Of course, the question remains how far this matters.  Our students have had a whole lifetime of gender-oriented behaviour training from society, peers and the media.  Is my expectation that there will be more boys in this week’s after school detention really going to do any significant damage?  Especially as it is a prediction that I could bet my life savings will prove to be true, without much fear of going homeless.

But the sheer prevalence of such conditioning is one of the reasons our modelling and expectations do carry such power.  If boys live in a world where academic success is feminine and damage to their esteem is fixed by asserting masculinity their behavioural choices can be individually rational but destructive over the long-term.  If tests, rows, anxiety, pressure and stress all create a drive to “masculine” behaviours of messing around, not revising or working hard, and getting into trouble then every time we reinforce the underlying expectations we are reinforcing these behaviours.  And, in a time of increasing anxiety in all our students, boys and girls, when we reinforce behaviour and study norms in our students, we perpetuate and increase the anxiety levels of those who feel that they don’t, can’t or don’t want to fit in.  Which is probably all of them.

Each time we, as teachers, model, perpetuate or reinforce these behaviours it probably is just a drop in a vast ocean.  But then the first 5 minutes of, say, my lesson next Tuesday period 5 is just a drop in the ocean of their learning.  I still intend to plan it and make it the best I can.

Because by developing ourselves, and consciously, actively challenging these expectations we as teachers have the power to be more than a drop in the ocean and to promote positive change.  Of course, habits are hard to change and I have already made slips.  But we can learn from these and reflect on how to get better.

And of course my list is just the behaviours I have noticed in myself.  One of the most powerful feedback tools for teachers is that of peer observation. A  peer can help you probe further into your gender practices and expectations.  They can focus their observation on interactions it is very hard to track ourselves whilst teaching.  So my next challenge to myself is to ask a colleague to use our observation time to really probe gender interactions in my classroom.  I want to know:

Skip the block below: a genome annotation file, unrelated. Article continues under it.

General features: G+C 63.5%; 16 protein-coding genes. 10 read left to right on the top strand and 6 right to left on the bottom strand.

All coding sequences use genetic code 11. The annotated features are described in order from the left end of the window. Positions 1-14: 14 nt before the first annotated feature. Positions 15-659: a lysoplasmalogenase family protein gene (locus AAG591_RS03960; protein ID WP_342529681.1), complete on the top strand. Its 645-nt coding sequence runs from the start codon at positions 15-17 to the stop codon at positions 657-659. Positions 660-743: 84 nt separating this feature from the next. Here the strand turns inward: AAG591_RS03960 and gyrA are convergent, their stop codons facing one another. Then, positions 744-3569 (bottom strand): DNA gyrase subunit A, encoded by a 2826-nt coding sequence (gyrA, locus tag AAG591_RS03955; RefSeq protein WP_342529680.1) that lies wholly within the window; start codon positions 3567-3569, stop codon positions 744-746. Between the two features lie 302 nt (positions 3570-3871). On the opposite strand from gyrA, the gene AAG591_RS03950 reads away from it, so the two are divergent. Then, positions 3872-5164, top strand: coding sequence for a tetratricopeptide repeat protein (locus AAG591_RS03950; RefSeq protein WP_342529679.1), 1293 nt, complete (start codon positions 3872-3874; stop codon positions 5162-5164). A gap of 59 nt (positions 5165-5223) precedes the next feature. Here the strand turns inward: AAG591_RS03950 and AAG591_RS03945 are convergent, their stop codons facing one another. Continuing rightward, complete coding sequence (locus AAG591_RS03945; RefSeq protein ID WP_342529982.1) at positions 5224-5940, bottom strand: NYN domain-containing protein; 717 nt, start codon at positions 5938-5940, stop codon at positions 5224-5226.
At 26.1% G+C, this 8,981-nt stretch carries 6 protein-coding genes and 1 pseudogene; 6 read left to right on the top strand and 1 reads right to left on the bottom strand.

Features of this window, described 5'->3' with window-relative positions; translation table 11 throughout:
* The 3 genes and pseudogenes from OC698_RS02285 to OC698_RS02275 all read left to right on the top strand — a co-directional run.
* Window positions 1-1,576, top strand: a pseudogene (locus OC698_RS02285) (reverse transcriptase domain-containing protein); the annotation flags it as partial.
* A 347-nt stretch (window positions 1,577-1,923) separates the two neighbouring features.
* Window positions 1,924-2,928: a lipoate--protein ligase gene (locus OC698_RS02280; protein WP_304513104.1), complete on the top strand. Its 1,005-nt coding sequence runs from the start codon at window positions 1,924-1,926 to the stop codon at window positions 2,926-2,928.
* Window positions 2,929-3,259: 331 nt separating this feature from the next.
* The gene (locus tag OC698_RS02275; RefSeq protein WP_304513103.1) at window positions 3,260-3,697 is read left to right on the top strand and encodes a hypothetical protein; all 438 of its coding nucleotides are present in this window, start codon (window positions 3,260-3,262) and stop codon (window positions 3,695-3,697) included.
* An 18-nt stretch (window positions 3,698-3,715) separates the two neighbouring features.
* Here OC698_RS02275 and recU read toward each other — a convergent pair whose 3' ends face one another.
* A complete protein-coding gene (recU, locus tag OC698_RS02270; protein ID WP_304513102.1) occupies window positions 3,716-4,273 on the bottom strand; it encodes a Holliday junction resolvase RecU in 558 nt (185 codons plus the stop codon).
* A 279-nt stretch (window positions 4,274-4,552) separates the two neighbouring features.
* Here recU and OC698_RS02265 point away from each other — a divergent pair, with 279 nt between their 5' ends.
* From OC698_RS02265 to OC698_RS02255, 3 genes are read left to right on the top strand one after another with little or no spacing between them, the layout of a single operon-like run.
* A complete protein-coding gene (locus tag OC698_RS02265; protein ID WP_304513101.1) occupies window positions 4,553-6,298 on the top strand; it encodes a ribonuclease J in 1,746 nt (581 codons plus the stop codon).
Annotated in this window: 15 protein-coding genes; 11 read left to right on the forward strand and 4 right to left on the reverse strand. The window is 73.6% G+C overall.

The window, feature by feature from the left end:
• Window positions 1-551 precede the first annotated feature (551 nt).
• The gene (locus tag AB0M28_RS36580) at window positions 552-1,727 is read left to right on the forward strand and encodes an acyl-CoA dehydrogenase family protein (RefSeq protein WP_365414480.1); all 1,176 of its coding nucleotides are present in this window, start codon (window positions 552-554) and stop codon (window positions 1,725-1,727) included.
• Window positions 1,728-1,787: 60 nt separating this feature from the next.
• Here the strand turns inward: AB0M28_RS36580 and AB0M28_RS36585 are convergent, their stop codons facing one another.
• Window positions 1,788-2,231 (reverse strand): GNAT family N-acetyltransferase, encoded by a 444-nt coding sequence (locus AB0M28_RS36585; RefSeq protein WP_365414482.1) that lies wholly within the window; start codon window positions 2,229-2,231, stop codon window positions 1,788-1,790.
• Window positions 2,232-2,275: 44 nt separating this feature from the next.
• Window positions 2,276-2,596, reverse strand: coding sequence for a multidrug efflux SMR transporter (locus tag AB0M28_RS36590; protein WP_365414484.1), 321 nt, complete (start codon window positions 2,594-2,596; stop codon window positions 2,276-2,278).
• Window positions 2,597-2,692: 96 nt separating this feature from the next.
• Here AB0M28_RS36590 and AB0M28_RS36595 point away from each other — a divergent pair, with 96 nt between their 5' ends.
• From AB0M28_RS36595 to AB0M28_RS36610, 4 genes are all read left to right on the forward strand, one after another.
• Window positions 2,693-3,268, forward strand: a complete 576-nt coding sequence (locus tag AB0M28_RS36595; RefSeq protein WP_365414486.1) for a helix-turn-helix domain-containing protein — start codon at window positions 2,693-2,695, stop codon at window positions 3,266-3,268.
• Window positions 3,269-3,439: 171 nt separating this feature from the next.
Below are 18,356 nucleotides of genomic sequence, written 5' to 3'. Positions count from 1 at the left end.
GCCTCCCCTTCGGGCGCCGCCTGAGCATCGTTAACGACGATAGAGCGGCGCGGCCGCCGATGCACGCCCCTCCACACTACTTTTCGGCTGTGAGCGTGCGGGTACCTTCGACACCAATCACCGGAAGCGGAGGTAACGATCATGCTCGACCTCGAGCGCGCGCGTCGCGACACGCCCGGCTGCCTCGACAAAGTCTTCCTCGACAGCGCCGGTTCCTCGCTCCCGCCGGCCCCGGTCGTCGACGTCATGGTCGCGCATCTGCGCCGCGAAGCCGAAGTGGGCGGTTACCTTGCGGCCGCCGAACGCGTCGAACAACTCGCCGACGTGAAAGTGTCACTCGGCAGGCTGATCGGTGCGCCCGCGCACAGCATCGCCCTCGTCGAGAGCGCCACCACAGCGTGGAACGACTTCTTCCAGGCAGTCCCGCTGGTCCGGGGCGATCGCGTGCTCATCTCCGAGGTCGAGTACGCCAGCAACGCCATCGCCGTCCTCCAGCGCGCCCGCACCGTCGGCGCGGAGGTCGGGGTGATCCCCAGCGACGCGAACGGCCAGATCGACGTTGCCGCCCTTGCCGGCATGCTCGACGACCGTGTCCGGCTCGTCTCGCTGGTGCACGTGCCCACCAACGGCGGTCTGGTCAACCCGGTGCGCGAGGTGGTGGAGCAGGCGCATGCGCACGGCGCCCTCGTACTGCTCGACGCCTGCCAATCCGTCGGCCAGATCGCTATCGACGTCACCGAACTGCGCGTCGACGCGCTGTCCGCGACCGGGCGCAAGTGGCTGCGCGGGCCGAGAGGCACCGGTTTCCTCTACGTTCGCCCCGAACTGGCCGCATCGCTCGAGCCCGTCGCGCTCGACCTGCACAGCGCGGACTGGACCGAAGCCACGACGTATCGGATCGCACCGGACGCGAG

• Do my questions fall equally on boys and girls? Not just in terms of number but in terms of challenge level of the questions?
  • How long do I give each gender to answer, think and reflect? Do I move on more quickly or leap in with the correct answer when boys get questions “wrong”?
  • Is my behaviour management consistent – do I notice and address off-task behaviours when they appear in boys and girls?
  • Is my tone and voice adjusted by gender? Am I communicating different expectations with non-verbal cues such as body language?

I suspect some hard answers but they will be useful because, as Pinkett and Roberts argue so convincingly.  This really matters.

As further reading, of course I recommend “Boys Don’t Try? Rethinking Masculinity in Schools” by Matt Pinkett and Mark Roberts.  Now available in our CPD library.

Amanda Spielman (2018):  “Too many teachers and leaders have not been trained to think deeply about what they want their pupils to learn and how they are going to teach it.”